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Rumor mill repromises CDMA iPhone
El Reg foresees Chinese touchdown
It's time to launch a swarm Verizon iPhone rumors again - then swat them down.
According to DigiTimes, "sources from component makers" say that Pegatron has been stumbling recently and that - in a generous understatement - "new iPhone orders are seen as a step in the right direction".
Ten million CDMA iPhones would also be a step in the right direction for the few wireless carriers who use that mobile phone standard, and who want to get aboard the iPhone gravy train - such as Verizon Wireless and China Telecom.
While China Telecom is acknowledged to be the number three wireless carrier in the Middle Kingdom, Verizon is El Numero Uno in the US. But despite its status as top dog, it has had to sit on the sidelines and watch AT&T profit from its exclusive iPhone partnership with Apple.
Not that there haven't been rumblings that the US deal might be modified to allow multiple iPhone carriers, as is true in the UK, Australia, France, and elsewhere. Those rumors came to a head in the days before the iPad was announced, with some observers saying that the lifting of AT&T exclusivity was a done deal.
Well, nope. Didn't happen. There turned out to be no secret CDMA iPhone hiding in the wings.
However, another Verizonable "world-mode" phone - one that conforms to both the CDMA and GSM/UMTS standards - has also been rumored to appear sometime later this year. But if the rumors about that phone are correct, it will be a scaled-down version of the current iPhone. It's unlikely that Verzion would want to settle for the second-class model.
But China Telecom might. After all, iPhone sales are now growing by leaps and bounds in that country, and its market is certainly large enough to support both a top-drawer and an entry-level iPhone.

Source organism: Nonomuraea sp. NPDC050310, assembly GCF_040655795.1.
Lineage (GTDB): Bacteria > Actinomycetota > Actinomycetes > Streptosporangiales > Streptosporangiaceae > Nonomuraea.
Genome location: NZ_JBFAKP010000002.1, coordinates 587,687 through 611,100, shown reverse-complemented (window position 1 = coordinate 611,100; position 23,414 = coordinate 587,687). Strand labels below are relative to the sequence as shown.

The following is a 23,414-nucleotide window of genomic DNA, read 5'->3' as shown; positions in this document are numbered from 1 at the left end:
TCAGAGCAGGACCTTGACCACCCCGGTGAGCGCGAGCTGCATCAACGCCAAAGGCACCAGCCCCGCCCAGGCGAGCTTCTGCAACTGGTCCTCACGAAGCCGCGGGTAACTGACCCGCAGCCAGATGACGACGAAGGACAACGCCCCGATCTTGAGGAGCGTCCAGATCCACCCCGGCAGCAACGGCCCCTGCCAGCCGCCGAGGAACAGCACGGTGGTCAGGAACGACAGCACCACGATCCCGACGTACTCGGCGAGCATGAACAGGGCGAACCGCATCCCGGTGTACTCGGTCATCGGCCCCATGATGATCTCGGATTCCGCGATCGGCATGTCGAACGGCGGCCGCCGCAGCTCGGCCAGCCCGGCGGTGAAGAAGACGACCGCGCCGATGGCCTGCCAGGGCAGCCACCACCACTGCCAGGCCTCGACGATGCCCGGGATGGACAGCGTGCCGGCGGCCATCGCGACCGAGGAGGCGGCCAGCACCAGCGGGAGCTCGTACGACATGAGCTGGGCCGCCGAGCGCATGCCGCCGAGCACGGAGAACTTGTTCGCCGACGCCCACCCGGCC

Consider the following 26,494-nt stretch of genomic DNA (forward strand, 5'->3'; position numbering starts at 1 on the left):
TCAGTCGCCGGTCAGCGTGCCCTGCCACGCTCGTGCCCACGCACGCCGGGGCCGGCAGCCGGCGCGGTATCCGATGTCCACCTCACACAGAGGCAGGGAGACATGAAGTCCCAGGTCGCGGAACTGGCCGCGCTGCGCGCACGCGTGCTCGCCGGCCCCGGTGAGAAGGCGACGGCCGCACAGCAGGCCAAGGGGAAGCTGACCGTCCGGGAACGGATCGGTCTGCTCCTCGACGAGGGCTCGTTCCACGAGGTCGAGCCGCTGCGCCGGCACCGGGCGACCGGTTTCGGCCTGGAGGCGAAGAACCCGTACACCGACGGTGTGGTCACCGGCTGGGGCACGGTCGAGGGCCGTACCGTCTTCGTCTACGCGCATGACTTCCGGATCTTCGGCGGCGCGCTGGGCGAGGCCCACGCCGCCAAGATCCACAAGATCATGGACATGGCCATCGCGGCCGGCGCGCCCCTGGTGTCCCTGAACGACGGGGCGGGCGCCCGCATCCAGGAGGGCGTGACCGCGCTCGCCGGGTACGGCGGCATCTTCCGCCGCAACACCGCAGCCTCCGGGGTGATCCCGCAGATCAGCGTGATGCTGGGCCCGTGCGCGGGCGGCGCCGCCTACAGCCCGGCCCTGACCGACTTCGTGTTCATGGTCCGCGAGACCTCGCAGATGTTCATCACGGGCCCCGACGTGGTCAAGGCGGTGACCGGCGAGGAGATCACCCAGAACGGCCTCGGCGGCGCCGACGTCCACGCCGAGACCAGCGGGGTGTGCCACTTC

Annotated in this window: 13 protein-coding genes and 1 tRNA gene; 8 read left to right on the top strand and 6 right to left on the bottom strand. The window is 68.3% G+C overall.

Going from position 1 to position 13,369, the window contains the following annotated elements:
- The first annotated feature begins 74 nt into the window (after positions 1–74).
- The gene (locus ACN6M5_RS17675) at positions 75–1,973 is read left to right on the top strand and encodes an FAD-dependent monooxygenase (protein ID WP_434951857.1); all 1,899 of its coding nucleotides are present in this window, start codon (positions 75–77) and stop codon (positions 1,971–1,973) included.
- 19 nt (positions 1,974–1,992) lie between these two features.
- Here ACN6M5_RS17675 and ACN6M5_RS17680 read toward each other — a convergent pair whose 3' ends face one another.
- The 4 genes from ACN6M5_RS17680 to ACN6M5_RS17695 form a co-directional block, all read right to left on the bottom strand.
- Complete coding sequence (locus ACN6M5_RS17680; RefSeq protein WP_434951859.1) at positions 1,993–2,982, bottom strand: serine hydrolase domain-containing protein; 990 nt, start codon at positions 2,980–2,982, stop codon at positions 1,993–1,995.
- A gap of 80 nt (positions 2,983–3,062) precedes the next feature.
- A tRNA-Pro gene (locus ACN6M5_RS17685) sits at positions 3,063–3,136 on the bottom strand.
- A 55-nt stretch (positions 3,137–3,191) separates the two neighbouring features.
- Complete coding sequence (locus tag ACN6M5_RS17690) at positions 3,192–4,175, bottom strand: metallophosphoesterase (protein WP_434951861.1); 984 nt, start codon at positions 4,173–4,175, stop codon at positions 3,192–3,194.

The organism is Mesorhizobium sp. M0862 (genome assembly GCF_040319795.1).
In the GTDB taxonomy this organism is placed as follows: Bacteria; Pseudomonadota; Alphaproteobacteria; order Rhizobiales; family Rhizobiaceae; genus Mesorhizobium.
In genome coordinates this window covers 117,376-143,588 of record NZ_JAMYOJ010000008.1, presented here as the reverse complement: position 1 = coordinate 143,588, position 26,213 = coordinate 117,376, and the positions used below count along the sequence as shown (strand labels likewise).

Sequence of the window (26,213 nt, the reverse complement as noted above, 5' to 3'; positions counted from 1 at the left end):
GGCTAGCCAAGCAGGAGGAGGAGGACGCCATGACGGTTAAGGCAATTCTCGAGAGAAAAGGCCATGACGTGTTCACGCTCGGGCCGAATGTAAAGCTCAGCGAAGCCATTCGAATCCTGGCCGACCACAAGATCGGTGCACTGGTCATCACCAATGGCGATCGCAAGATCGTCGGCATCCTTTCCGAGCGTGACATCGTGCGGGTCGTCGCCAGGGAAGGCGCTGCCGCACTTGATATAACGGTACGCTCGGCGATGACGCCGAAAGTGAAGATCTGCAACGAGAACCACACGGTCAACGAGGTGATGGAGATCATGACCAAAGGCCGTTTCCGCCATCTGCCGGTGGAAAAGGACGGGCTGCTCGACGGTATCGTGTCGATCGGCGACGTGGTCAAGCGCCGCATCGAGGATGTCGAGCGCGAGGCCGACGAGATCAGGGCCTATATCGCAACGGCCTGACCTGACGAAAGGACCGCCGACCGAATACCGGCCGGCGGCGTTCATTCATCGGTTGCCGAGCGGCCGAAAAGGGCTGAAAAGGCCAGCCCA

During a recent conference call detailing Apple's financial performance, chief operating officer Tim Cook noted that iPhone sales in the entire Asia-Pacific region were up 474 per cent year-on-year in the company's most recent fiscal quarter. "If you look at greater China, which is defined as mainland China, Hong Kong, and Taiwan, the iPhone units were up year-over-year over nine times," he added.
Cook noted that revenue from greater China in the first half of Apple's fiscal year was just under $1.3bn. "China has been interesting," he said.
Although Apple's secrecy on such matters leaves us groping to connect rumor-sourced dots, there's one more tidbit that supports the argument that DigiTimes's alleged Pegatron phone might be the rumored world-mode phone: when rumors of that phone surfaced last November, word was that it wouldn't be assembled by Apple's current iPhone manufacturer, Foxconn, but instead by - wait for it - Pegatron.
And so, if the new Pegatron rumors are correct, and if said CDMA phone is actually an entry-level world-mode phone, and if Apple chooses to make that phone available to both its current Chinese GSM/UMTS partner China Unicom and the CDMA network operated by China Telecom, then we stand by our earlier conclusion that Verizon won't enter the iPhone arena until 4G models based on LTE technology begin to appear, possibly in the first half of next year.
Or not. All of this is conjecture, after all, based upon the shifting sands of rumor and speculation.
One thing is solid, though: Apple's secrecy. Pegatron, as might be expected from a company that may or may not be dealing with Apple - or wanting to in the future - refused to confirm or deny the DigiTimes report. ®